Honoring D-Day's Fallen

By Barbara Melendez

 

TAMPA, Fla. (May 20, 2010) – University of South Florida political science students studying abroad took part in a history lesson at the American Cemetery in Normandy, France this past weekend that will resonate through Memorial Day and their lifetimes. With a multinational crowd of approximately 200 people and the solemn strains of Taps from a bugler’s horn in the background, two students – one from the U.S. Army and the other from the U.S. Navy – formed a uniformed color guard to lower two American flags.

 

The ceremony was held in remembrance of the World War II D-Day invasion when thousands of paratroopers leapt from above and thousands of soldiers from the sea waded ashore under heavy enemy fire at Omaha Beach. More than 2,000 Americans lost their lives after landing in the foggy darkness to begin the liberation of Europe.

 

“Many of those soldiers and sailors are buried at the American Cemetery in Normandy. Most of them were the same age as our USF students,” said political science professor Janna Merrick, whose class just returned from studying in England and France. “There are two flagpoles at the Normandy Cemetery. In March, I mailed two flags to the cemetery. Both flags were flown on May 14.  One flag belongs to USF and the other was provided by one of the students, Bryan Hamilton, and belongs to him.” She added that it was a “powerful learning experience for our USF students.”

 

Hamilton, a captain in the U.S. Army described the experience as a proud moment in his life and said, “I would do it again in a heartbeat.”

 

Navy ROTC Cadet Douglas Pistorius also took part after a day of touring the Normandy region and visiting many sites among them the beaches that figured in the invasion.

 

“The ceremony meant a great deal to me,” he said. “It gave me a chance to reflect on the day as a whole and all the sites I had seen and made me really humbled to be in a place of men and women of honor. It really made me feel proud to be wearing the uniform I do as I was thanked by numerous people for the job my forefathers did and for my service.”

 

Merrick did not make the side trip to Normandy, but Rene Sanchez, student program coordinator in the Department of International Affairs accompanied the class through London and Paris and continued to Normandy with a smaller group of seven students.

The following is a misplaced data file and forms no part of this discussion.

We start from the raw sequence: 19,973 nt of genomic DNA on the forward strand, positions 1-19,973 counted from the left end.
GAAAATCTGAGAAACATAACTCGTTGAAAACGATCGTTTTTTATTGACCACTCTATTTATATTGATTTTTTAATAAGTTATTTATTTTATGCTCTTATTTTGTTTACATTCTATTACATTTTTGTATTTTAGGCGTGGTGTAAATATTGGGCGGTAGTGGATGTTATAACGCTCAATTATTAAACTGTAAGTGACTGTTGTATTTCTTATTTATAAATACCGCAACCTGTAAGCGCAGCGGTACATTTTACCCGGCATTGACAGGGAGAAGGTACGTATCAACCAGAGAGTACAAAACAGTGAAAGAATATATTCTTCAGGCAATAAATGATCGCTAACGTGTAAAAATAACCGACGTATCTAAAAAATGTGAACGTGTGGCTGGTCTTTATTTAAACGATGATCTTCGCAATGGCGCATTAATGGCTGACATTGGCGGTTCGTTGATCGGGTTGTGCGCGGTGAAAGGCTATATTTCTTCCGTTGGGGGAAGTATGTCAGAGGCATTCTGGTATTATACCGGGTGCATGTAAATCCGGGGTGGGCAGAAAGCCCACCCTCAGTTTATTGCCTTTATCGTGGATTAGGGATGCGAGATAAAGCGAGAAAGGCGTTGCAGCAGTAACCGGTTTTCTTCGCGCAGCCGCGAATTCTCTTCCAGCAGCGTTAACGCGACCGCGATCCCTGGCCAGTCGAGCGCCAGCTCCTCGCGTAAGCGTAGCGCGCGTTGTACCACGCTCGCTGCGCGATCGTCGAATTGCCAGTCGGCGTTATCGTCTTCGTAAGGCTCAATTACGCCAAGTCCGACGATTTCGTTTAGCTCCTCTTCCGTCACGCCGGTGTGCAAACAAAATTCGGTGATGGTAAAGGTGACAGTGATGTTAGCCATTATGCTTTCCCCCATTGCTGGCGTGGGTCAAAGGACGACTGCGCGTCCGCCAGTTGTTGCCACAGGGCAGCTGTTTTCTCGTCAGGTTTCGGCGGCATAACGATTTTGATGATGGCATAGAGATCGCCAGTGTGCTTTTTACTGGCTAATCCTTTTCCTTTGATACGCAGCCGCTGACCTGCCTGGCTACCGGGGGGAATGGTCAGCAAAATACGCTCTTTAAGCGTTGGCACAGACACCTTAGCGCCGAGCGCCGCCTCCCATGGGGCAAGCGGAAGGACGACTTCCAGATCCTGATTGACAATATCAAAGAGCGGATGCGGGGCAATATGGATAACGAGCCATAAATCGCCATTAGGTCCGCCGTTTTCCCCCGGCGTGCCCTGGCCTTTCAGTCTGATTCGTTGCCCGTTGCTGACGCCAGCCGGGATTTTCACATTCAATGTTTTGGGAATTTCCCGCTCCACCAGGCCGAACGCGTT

“It was a tremendously moving experience to be able to honor their sacrifice in this way,” said Sanchez. “One woman made a point of coming up to our students and thanking them with, ‘All I can say is God bless you Americans. You saved us. Thank you.’ To which one of our students replied with a smile. ‘You saved us in 1776; we were just returning the favor.’ I think there were some true trans-national, trans-cultural, person-to-person connections made during those visits. Our two students also got a chance to meet some retired French military who were eager to shake their hands and be photographed with them.”

 

USF’s flag from the ceremony has an accompanying certificate that reads: “This flag was flown over the Normandy American Cemetery in honor of the thousands of University of South Florida Students Studying Abroad, and in so doing, promoting global understanding one student, one university, and one country at a time.”

 

The students were part of Merrick’s course on urbanization and comparative politics. In the days prior they heard a lecture on counter terrorism by the City of London’s Police Director and visited historic sites in and around London. They then headed to Paris for another whirlwind tour that included a lecture at the American University of Paris and stops at the Eiffel Tower, the Arc de Triomphe and Notre Dame.

 

 

The University of South Florida is one of the nation's top 63 public research universities and one of only 25 public research universities nationwide with very high research activity that is designated as community engaged by the Carnegie Foundation for the Advancement of Teaching.  USF was awarded $380.4 million in research contracts and grants in FY 2008/2009. The university offers 232 degree programs at the undergraduate, graduate, specialist and doctoral levels, including the doctor of medicine. The USF System has a $1.8 billion annual budget, an annual economic impact of $3.2 billion, and serves more than 47,000 students on institutions/campuses in Tampa, St. Petersburg, Sarasota-Manatee and Lakeland. USF is a member of the Big East Athletic Conference.

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